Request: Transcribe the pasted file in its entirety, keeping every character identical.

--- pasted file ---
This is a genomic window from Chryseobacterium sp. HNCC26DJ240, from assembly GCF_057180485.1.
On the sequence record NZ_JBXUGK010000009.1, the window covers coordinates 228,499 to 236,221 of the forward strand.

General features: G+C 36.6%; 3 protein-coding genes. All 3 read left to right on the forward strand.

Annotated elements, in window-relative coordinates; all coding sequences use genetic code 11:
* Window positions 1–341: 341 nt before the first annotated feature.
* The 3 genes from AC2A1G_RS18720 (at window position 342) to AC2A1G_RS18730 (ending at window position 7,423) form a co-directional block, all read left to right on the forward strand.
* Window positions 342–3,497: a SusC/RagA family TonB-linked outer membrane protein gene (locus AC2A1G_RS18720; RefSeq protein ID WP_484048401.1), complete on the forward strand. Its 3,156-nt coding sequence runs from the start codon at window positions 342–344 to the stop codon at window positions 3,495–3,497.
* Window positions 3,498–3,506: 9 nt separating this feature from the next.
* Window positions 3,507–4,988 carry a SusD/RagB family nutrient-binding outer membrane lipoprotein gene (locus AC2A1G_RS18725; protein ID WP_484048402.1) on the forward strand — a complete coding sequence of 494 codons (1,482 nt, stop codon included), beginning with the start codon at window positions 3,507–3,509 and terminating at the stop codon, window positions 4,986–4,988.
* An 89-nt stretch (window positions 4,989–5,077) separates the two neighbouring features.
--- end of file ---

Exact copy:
This is a genomic window from Chryseobacterium sp. HNCC26DJ240, from assembly GCF_057180485.1.
On the sequence record NZ_JBXUGK010000009.1, the window covers coordinates 228,499 to 236,221 of the forward strand.

General features: G+C 36.6%; 3 protein-coding genes. All 3 read left to right on the forward strand.

Annotated elements, in window-relative coordinates; all coding sequences use genetic code 11:
* Window positions 1–341: 341 nt before the first annotated feature.
* The 3 genes from AC2A1G_RS18720 (at window position 342) to AC2A1G_RS18730 (ending at window position 7,423) form a co-directional block, all read left to right on the forward strand.
* Window positions 342–3,497: a SusC/RagA family TonB-linked outer membrane protein gene (locus AC2A1G_RS18720; RefSeq protein ID WP_484048401.1), complete on the forward strand. Its 3,156-nt coding sequence runs from the start codon at window positions 342–344 to the stop codon at window positions 3,495–3,497.
* Window positions 3,498–3,506: 9 nt separating this feature from the next.
* Window positions 3,507–4,988 carry a SusD/RagB family nutrient-binding outer membrane lipoprotein gene (locus AC2A1G_RS18725; protein ID WP_484048402.1) on the forward strand — a complete coding sequence of 494 codons (1,482 nt, stop codon included), beginning with the start codon at window positions 3,507–3,509 and terminating at the stop codon, window positions 4,986–4,988.
* An 89-nt stretch (window positions 4,989–5,077) separates the two neighbouring features.